As we can see, the last school in Russia before the October Revolution of 1917 was exclusively an Italian one, including the Cossack school (there were books written by Likhosherstov and Grekov about hutching and sabering). In fact, the nineteenth century is divided into two parts by Russian-French and Italian schools, but at the same time Italian school is 300 times superior to both Russian and French schools, that is, it is 300% of the Italian school. Why so? In St. Petersburg, the cluster of masters of Blendgini, Chiavelli and Barbazetti class completely surpasses Balthazar Fisher, as they were Italian world stars, who established the European fencing of the XIX century. The French school fades into the background. Who might be interested in this school after the events of 1812, when France was defeated?

My expert opinion as a scientist, candidate of psychological sciences and head of the Research Institute of World Martial Art Traditions and Criminalistic Research of Weapon Handling is as follows:

What is taught by modern Italian masters?

Here one should pay attention to what was happening in Europe. At that time, there were several leading opinions. All fencing schools have disappeared, that is, according to official directories, during the XVIII-XIX centuries there were two schools in Europe: Neapolitan and French ones. However, this was not the truth. The French school survived among all other schools in Europe. Meanwhile, we are not taking Spain into consideration, as it is a separate topic. We are dealing with the French school, and the Neapolitan school (or South Italian) acts as a counterbalance to it. There is also a Sicilian school which continues to exist, as it is on the island and not on the mainland. At the same time, there were no masters in Italy, they were all gone to other places. The Sicilian and Neapolitan schools are two styles of Spanish fencing, they are not Italian ones. Maestros moved to Russia and Hungary. At the same time, it should be noted that Russia was the direct successor of the Italian school of fencing.

Proceeding from the presented historical facts, one should have a logical question: “What is taught by modern Italian masters?” Those very “maestros italianos” went to St. Petersburg, found their students such as Chiavelli, Radaelli, Blengini, go through the training in St. Petersburg and return to Italy, where they open their own schools. None of the modern Italian masters did so. What they teach and who was their teacher is not known.

If today some Ukrainian, Russian or Belarusian said that he is a follower of Chiavelli, then everything would become clear, as Chiavelli taught students in St. Petersburg until the end of his days. For instance, let’s suppose he taught a Colonel Ivanov, who in turn taught his son, and he, in turn, became the successor of Chiavelli school. We might have assumed that modern masters learned the art from the books, but what about the real lessons with the maestro? After all, the current masters in Italy claim that one cannot master the art without a maestro! They cannot explain who taught them. If these gentlemen studied in Sicily, in Naples – there is Spanish fencing style, and they must be adherents of the Neapolitan Destreza or the Palermitan style. However, they claim to have studied in different place. But where? It is not known how modern Italian masters can be adherents of Italian fencing schools.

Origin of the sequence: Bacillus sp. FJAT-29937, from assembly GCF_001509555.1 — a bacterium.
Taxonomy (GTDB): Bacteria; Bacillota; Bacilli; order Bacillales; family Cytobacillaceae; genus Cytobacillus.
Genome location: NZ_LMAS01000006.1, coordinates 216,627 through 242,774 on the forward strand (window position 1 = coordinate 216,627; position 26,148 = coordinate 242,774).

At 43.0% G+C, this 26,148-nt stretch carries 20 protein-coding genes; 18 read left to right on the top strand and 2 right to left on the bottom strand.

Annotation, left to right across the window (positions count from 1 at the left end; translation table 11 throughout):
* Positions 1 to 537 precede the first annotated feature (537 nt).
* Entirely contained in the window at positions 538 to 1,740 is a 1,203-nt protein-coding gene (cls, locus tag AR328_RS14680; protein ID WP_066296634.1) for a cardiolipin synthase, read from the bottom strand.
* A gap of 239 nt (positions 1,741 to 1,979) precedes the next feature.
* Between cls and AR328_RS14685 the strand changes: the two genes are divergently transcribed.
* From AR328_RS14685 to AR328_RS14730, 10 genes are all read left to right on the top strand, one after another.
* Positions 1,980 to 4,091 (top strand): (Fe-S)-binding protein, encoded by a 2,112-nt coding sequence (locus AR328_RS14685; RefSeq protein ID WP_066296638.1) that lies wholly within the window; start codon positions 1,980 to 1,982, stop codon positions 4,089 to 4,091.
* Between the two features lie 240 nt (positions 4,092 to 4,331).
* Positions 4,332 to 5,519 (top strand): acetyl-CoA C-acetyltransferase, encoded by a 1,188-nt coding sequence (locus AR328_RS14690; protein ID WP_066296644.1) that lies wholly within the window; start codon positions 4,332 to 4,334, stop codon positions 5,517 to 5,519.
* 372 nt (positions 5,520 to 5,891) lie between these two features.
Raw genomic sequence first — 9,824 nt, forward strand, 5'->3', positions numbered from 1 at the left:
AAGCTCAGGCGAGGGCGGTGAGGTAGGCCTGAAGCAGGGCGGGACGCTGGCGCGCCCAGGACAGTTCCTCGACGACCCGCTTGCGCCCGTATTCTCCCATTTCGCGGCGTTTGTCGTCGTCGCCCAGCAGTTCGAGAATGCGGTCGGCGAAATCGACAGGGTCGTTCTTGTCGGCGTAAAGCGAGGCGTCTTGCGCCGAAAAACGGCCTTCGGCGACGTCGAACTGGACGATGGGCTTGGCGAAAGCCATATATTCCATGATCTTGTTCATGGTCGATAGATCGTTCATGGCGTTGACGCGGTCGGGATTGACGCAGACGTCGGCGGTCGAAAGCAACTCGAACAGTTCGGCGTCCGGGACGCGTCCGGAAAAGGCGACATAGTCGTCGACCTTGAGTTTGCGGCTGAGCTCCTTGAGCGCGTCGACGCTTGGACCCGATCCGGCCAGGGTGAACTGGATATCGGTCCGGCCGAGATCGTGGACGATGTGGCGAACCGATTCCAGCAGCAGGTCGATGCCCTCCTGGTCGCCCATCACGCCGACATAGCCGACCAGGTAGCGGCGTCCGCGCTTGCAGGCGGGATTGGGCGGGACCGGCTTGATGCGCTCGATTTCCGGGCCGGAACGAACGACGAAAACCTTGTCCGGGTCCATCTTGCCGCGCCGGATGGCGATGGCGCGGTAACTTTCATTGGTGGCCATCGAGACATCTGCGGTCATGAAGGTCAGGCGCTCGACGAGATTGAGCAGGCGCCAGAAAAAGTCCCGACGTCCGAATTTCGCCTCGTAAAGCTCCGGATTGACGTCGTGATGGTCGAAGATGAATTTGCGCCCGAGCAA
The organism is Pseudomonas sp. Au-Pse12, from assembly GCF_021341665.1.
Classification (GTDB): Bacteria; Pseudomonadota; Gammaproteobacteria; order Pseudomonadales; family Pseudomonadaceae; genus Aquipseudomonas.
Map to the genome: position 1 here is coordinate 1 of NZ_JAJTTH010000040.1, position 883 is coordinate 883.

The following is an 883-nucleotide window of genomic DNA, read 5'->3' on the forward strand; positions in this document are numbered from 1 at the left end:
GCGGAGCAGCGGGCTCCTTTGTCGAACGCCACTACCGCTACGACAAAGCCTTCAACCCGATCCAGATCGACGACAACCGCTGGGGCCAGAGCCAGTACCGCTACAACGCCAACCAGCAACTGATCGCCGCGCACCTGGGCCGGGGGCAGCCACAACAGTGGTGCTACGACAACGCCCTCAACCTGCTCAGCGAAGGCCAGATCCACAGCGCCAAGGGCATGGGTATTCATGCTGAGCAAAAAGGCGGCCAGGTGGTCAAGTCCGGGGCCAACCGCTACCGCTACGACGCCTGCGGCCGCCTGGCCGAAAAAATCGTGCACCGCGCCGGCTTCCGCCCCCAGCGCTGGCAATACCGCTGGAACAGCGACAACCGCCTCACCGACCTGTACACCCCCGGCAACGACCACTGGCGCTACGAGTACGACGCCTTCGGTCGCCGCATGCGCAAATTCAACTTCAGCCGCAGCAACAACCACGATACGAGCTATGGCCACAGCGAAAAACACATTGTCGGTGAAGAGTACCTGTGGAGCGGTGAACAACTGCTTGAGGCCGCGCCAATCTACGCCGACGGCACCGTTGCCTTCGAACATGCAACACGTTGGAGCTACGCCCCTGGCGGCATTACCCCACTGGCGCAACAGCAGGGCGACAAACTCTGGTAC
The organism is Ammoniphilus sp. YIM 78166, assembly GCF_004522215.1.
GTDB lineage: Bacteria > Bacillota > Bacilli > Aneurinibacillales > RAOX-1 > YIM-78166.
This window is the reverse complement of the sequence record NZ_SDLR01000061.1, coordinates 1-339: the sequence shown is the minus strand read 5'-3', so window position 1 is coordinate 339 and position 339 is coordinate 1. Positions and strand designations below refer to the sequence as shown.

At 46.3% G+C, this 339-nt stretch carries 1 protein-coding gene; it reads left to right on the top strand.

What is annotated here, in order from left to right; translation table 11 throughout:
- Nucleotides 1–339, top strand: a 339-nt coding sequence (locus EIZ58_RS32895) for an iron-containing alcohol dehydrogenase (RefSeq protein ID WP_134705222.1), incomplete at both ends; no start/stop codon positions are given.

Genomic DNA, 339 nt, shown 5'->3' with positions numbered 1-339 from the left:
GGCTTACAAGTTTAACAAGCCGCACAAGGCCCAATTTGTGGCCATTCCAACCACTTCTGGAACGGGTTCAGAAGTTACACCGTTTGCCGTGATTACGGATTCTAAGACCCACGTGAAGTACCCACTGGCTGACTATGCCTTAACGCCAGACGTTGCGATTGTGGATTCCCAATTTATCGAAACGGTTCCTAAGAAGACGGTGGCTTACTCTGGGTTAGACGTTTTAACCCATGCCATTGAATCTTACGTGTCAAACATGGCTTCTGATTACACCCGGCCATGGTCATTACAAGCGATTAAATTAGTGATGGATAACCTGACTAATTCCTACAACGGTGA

Now, imagine people from Moscow or Kiev, who go to Italy to learn from Italian masters who are not actually Italian (in regard to fencing), as in the XIX century fencing training in Italy was interrupted and continued in Russia and Hungary. They, of course, could have learned from Blasco Florio in the XVIII century, but this, again, a Neapolitan fencing and not Italian. Probably, they might have learn from Nicoletto, Michele Alaimo, Cesare Alaimo, but they are Sicilians, thus it is not likely that they learned from these masters, as they dislike them. They do like italiano and dislike siciliano!

Italian gentlemen and those who attempt to master the art of fencing in Italy, I apologize, but it seems you have “pulled a boner”. All of the masters migrated to Russia, and in Italy there were masters after them who adhered only to a sportive fencing, which we see today at competitions. Since then, there has never been military or combat fencing in Italy, and the south of Italy does not count, as these regions retained their identity – their Neapolitan fencing and style, which is considered to be the best worldwide. Whether you like it or not, one has to seriously think about what is being said and taught, and be ready to explain the “origins” of what is taught.

When “big people” asked me – on what basis I can talk about Italian fencing, and who gave me this right, I was very surprised. I was commissioned by “their” great masters, who are no longer alive, and their great icons. My teachers have passed to me legacy of the Venetian school, which is the paramount one in the Italy. My ancestors have a direct relation to Italian fencing – they learned from those very maestros. I am a direct successor of the Italian school of fencing, along the spiritual line of my mentors.

I have studied Destreza in Spain. My teachers of Spanish fencing are all-known, unlike maestros of modern masters. Our Canarian fencing school is one of the oldest in Spain, which is the origin place of Destreza. It would be legitimate to state, that any Russian has more rights to claim an actual relation to Italian fencing school than an average Italian.

Why have you expelled your maestros? Why they were not given enough money, that they left you? It is all about appreciation of people. And the last word of advice. Search for the followers of the Spanish school of fencing in Russia, Ukraine and Belarus – in the Russian-speaking area. Modern Italy doesn’t have maestros.